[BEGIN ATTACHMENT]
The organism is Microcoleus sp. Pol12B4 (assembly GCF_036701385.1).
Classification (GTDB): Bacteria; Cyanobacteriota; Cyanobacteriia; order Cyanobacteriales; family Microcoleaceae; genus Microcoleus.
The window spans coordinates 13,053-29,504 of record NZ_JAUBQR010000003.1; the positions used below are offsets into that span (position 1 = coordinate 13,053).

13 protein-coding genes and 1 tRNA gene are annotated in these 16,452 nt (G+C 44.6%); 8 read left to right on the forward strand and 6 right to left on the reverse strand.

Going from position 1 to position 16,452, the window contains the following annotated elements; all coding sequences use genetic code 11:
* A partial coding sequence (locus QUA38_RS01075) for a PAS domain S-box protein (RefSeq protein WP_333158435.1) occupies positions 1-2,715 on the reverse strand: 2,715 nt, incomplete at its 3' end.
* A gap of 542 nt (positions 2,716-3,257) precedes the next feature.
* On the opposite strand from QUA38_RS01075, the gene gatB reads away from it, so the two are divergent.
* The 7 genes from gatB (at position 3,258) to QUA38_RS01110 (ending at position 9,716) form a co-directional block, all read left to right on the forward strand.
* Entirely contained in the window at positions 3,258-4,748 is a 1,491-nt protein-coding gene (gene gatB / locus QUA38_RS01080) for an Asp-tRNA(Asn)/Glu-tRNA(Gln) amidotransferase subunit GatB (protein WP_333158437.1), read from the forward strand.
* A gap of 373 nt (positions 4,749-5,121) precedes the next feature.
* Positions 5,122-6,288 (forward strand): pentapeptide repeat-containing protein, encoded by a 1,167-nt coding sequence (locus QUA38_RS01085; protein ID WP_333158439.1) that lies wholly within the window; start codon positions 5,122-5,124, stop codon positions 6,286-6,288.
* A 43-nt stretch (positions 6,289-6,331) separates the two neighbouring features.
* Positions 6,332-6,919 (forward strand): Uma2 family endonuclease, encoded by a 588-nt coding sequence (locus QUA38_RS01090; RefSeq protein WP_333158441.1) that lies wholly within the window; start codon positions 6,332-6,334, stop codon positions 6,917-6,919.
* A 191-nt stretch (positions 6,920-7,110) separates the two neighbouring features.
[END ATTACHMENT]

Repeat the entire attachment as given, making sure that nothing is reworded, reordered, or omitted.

The organism is Microcoleus sp. Pol12B4 (assembly GCF_036701385.1).
Classification (GTDB): Bacteria; Cyanobacteriota; Cyanobacteriia; order Cyanobacteriales; family Microcoleaceae; genus Microcoleus.
The window spans coordinates 13,053-29,504 of record NZ_JAUBQR010000003.1; the positions used below are offsets into that span (position 1 = coordinate 13,053).

13 protein-coding genes and 1 tRNA gene are annotated in these 16,452 nt (G+C 44.6%); 8 read left to right on the forward strand and 6 right to left on the reverse strand.

Going from position 1 to position 16,452, the window contains the following annotated elements; all coding sequences use genetic code 11:
* A partial coding sequence (locus QUA38_RS01075) for a PAS domain S-box protein (RefSeq protein WP_333158435.1) occupies positions 1-2,715 on the reverse strand: 2,715 nt, incomplete at its 3' end.
* A gap of 542 nt (positions 2,716-3,257) precedes the next feature.
* On the opposite strand from QUA38_RS01075, the gene gatB reads away from it, so the two are divergent.
* The 7 genes from gatB (at position 3,258) to QUA38_RS01110 (ending at position 9,716) form a co-directional block, all read left to right on the forward strand.
* Entirely contained in the window at positions 3,258-4,748 is a 1,491-nt protein-coding gene (gene gatB / locus QUA38_RS01080) for an Asp-tRNA(Asn)/Glu-tRNA(Gln) amidotransferase subunit GatB (protein WP_333158437.1), read from the forward strand.
* A gap of 373 nt (positions 4,749-5,121) precedes the next feature.
* Positions 5,122-6,288 (forward strand): pentapeptide repeat-containing protein, encoded by a 1,167-nt coding sequence (locus QUA38_RS01085; protein ID WP_333158439.1) that lies wholly within the window; start codon positions 5,122-5,124, stop codon positions 6,286-6,288.
* A 43-nt stretch (positions 6,289-6,331) separates the two neighbouring features.
* Positions 6,332-6,919 (forward strand): Uma2 family endonuclease, encoded by a 588-nt coding sequence (locus QUA38_RS01090; RefSeq protein WP_333158441.1) that lies wholly within the window; start codon positions 6,332-6,334, stop codon positions 6,917-6,919.
* A 191-nt stretch (positions 6,920-7,110) separates the two neighbouring features.